Common Eye Problems In Dogs



Dog In GlassesThere's a good chance you may be forced to deal with dog eye problems sometime during your dog-owning years.

Your pup may fall victim to one of the eye disorders common to his breed.

Or he might develop an eye disease or accidentally end up with an eye injury.

Here are some things you should know about such things.

Eye Disease Symptoms

So what exactly are we looking for here? Your dog could have anything from weepy, watery eyes to an ugly injury that you know needs immediate attention.

Other symptoms, like cloudiness, might remain unnoticed for a long time -- until you gaze into your pup's eyes and realize they don't look quite right.

If your dog displays any of these eye problem symptoms, you should get him to your vet to find out what's going on:Red-eyed Basset Hound

  • Teary eyes

  • Discharge

  • Redness

  • Cloudiness

  • Squinting

  • Excessive blinking

  • Dilated pupil(s)

  • Bulging or swollen eye(s)

  • Your dog avoids light

  • He rubs his eyes against things (or you)

  • He rubs his face on the ground or carpet

  • He keeps his eyes closed more than usual

Common Dog Eye Diseases and Disorders

Here are the most common dog health problems your pup might encounter with his eyes:
    Dog With Injured Eye
  • Cataracts

  • Glaucoma

  • Dry eye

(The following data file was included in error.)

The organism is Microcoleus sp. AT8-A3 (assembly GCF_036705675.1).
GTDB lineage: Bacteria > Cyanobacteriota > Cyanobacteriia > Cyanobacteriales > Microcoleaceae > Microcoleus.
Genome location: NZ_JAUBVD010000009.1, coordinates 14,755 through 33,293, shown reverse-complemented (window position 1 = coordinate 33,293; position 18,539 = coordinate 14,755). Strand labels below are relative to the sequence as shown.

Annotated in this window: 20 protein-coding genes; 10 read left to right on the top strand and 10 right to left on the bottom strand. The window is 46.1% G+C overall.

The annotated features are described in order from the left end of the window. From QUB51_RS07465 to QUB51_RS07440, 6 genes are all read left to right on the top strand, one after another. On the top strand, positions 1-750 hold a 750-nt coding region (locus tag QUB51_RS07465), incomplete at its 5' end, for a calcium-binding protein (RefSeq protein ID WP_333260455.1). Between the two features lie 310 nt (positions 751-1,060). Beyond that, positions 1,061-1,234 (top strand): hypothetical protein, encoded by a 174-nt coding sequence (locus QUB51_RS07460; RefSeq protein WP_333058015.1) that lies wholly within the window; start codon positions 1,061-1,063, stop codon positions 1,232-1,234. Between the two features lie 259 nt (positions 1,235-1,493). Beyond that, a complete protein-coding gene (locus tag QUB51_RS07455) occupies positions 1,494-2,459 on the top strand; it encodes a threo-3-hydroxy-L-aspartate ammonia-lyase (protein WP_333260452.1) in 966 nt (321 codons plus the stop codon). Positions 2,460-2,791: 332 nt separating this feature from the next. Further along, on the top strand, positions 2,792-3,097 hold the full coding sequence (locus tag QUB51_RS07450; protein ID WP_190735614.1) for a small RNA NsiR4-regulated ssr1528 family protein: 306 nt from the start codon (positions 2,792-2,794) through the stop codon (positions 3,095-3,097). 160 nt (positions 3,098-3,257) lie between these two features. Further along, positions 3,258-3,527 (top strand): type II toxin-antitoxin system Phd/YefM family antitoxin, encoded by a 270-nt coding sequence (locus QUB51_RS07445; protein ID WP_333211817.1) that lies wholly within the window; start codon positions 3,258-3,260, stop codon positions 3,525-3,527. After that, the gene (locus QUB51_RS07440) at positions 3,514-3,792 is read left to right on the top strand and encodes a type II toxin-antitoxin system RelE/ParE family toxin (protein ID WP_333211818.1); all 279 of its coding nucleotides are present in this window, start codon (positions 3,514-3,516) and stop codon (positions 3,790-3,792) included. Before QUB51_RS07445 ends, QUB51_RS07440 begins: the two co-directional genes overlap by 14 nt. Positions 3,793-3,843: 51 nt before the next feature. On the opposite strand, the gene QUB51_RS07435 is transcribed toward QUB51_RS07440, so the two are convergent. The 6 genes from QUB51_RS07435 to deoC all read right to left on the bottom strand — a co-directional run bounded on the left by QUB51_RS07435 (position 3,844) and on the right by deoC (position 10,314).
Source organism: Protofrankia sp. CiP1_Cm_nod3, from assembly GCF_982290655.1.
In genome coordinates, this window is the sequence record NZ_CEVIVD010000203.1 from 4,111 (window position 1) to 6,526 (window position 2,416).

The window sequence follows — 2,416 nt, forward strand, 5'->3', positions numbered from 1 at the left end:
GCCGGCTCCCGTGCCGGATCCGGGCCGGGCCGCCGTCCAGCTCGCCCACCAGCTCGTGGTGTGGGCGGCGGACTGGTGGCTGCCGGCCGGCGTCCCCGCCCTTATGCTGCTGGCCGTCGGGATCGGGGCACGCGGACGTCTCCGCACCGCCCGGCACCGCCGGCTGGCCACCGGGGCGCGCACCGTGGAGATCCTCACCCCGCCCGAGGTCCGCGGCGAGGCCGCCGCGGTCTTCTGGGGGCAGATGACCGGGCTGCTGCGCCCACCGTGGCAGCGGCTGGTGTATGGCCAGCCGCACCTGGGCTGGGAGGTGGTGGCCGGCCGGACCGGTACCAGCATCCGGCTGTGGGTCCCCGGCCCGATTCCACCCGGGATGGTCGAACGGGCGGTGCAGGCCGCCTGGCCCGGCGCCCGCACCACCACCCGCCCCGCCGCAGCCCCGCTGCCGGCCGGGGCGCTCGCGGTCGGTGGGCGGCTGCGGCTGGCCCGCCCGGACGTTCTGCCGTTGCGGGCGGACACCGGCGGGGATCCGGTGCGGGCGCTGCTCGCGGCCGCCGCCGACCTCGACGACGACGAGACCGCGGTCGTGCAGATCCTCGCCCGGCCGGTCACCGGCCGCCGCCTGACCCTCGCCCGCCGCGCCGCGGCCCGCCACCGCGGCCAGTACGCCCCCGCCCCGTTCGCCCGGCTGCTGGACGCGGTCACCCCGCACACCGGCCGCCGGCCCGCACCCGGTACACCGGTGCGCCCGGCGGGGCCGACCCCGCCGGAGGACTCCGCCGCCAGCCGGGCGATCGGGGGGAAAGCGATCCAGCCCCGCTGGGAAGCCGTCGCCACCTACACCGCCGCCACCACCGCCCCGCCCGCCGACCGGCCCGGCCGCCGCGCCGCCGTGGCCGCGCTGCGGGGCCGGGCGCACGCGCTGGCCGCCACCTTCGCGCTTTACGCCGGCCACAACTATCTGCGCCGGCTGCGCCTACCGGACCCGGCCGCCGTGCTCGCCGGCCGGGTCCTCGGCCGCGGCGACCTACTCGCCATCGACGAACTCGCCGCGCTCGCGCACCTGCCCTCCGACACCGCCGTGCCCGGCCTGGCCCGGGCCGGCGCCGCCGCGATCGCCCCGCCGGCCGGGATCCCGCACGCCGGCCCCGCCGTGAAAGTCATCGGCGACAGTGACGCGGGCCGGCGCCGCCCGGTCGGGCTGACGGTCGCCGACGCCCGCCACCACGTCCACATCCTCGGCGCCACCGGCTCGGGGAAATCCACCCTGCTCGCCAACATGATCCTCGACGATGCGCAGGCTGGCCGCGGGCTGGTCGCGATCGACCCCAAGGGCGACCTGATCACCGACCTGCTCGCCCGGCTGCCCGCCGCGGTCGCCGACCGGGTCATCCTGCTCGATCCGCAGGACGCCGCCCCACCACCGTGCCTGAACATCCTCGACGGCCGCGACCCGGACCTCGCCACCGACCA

• Cherry eye

  • Corneal ulcers

  • Eye injuries

  • Inflammation (infection)

  • Inward-growing eyelashes

  • Progressive Retinal Atrophy (PRA)

  • Pink eye (conjunctivitis)

  • Irritation from an object in the eye

Is This An Emergency?

Some of these situations are true emergencies. If you delay, your precious pooch could lose his sight. At the very least, your pup is uncomfortable and needs to be taken care of as soon as possible.

Tell your veterinarian what symptoms your dog is experiencing, how long it's been going on, and any change in your dog's normal habits that you may have noticed. Your vet will probably make time in his schedule for you, as he knows there may be no time to lose.

Don't wait to see if it clears up on its own -- call your vet! When it comes to your dog's eyes, it's better to be safe than sorry.








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